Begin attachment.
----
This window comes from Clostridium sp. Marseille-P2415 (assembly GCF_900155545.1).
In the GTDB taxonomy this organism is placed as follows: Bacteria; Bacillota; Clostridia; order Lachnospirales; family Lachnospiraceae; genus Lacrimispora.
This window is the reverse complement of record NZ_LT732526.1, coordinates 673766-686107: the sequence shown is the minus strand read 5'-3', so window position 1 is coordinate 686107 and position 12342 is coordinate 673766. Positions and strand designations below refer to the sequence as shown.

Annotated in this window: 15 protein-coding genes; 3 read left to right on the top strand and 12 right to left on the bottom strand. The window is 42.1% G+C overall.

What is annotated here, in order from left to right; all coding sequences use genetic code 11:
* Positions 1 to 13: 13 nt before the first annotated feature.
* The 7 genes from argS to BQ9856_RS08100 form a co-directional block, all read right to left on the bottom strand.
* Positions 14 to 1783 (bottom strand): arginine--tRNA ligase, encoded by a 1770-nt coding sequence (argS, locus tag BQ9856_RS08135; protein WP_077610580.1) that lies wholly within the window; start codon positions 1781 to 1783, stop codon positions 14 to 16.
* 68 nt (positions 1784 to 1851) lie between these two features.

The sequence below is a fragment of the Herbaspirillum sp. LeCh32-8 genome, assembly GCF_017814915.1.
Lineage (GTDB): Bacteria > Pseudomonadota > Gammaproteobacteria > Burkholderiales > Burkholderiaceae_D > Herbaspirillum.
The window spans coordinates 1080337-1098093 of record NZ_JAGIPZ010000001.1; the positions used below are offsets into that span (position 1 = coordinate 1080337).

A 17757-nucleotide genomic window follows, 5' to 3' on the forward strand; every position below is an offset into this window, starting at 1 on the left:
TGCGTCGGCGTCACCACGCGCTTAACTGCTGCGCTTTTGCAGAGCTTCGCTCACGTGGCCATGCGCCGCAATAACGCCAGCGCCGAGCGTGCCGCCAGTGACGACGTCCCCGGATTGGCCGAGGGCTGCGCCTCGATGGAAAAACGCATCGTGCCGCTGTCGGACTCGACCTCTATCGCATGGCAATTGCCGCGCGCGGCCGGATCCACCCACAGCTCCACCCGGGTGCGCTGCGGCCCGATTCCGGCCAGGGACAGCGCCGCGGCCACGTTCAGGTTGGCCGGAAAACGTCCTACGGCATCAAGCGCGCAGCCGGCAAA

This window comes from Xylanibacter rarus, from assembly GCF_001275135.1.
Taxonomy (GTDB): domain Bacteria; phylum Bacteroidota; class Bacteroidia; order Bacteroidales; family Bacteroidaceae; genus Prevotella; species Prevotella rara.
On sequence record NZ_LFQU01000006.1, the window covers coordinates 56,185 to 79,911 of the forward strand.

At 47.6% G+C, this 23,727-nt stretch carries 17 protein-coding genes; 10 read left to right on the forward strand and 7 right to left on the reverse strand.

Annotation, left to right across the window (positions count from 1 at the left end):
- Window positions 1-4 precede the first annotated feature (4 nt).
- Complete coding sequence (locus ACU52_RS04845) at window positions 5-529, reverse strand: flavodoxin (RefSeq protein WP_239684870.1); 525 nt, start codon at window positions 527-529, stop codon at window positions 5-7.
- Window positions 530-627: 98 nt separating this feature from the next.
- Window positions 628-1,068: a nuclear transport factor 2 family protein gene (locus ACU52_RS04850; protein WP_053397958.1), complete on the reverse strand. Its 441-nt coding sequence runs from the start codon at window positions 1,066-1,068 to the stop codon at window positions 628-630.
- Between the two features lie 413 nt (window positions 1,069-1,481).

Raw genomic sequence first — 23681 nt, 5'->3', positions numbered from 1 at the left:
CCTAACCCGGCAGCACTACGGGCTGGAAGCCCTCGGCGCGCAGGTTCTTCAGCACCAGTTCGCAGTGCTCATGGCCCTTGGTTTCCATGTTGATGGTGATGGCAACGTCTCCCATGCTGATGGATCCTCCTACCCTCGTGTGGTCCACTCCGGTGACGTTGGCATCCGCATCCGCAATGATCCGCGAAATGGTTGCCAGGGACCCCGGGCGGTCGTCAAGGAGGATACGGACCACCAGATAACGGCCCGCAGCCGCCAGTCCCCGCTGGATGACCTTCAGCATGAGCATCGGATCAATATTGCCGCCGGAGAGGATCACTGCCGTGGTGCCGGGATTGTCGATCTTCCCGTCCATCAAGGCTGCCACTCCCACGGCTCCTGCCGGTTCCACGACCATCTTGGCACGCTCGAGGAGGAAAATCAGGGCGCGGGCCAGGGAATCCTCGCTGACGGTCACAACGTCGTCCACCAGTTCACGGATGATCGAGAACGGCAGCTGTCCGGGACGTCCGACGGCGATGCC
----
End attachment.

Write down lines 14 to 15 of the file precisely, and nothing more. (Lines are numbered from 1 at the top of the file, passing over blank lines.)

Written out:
TGCGTCGGCGTCACCACGCGCTTAACTGCTGCGCTTTTGCAGAGCTTCGCTCACGTGGCCATGCGCCGCAATAACGCCAGCGCCGAGCGTGCCGCCAGTGACGACGTCCCCGGATTGGCCGAGGGCTGCGCCTCGATGGAAAAACGCATCGTGCCGCTGTCGGACTCGACCTCTATCGCATGGCAATTGCCGCGCGCGGCCGGATCCACCCACAGCTCCACCCGGGTGCGCTGCGGCCCGATTCCGGCCAGGGACAGCGCCGCGGCCACGTTCAGGTTGGCCGGAAAACGTCCTACGGCATCAAGCGCGCAGCCGGCAAA

This window comes from Xylanibacter rarus, from assembly GCF_001275135.1.